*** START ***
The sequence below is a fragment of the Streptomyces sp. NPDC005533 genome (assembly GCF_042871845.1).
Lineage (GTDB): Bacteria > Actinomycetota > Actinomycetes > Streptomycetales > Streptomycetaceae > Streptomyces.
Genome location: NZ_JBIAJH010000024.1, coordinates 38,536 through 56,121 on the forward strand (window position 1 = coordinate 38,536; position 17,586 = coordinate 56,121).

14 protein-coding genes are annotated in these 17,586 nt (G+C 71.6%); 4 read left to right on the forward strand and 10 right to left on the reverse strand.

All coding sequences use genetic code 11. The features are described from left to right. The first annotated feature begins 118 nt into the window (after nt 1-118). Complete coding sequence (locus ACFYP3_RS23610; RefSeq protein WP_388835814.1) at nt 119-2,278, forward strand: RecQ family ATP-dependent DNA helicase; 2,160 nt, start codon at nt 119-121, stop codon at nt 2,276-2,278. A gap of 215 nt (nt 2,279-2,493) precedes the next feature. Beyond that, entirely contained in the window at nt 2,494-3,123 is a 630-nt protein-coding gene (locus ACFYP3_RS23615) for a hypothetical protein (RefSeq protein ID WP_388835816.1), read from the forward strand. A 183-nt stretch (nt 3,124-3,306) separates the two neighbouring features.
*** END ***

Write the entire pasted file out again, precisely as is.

The sequence below is a fragment of the Streptomyces sp. NPDC005533 genome (assembly GCF_042871845.1).
Lineage (GTDB): Bacteria > Actinomycetota > Actinomycetes > Streptomycetales > Streptomycetaceae > Streptomyces.
Genome location: NZ_JBIAJH010000024.1, coordinates 38,536 through 56,121 on the forward strand (window position 1 = coordinate 38,536; position 17,586 = coordinate 56,121).

14 protein-coding genes are annotated in these 17,586 nt (G+C 71.6%); 4 read left to right on the forward strand and 10 right to left on the reverse strand.

All coding sequences use genetic code 11. The features are described from left to right. The first annotated feature begins 118 nt into the window (after nt 1-118). Complete coding sequence (locus ACFYP3_RS23610; RefSeq protein WP_388835814.1) at nt 119-2,278, forward strand: RecQ family ATP-dependent DNA helicase; 2,160 nt, start codon at nt 119-121, stop codon at nt 2,276-2,278. A gap of 215 nt (nt 2,279-2,493) precedes the next feature. Beyond that, entirely contained in the window at nt 2,494-3,123 is a 630-nt protein-coding gene (locus ACFYP3_RS23615) for a hypothetical protein (RefSeq protein ID WP_388835816.1), read from the forward strand. A 183-nt stretch (nt 3,124-3,306) separates the two neighbouring features.